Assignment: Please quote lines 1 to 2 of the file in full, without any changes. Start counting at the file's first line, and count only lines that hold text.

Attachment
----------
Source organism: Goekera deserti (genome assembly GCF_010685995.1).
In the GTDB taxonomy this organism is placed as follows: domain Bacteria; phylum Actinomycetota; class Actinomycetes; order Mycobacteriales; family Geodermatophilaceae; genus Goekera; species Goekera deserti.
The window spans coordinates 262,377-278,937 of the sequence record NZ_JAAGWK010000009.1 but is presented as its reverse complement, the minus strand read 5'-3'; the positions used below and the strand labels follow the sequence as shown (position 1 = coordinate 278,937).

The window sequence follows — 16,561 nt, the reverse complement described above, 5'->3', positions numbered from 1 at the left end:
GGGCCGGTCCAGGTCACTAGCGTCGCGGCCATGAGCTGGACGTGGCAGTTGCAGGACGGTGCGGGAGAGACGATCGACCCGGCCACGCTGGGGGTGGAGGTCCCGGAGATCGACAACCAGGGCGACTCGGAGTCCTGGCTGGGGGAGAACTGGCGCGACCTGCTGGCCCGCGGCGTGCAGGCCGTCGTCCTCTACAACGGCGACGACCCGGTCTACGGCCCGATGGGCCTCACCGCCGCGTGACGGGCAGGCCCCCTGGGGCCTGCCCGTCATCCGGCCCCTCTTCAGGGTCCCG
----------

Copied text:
Source organism: Goekera deserti (genome assembly GCF_010685995.1).
In the GTDB taxonomy this organism is placed as follows: domain Bacteria; phylum Actinomycetota; class Actinomycetes; order Mycobacteriales; family Geodermatophilaceae; genus Goekera; species Goekera deserti.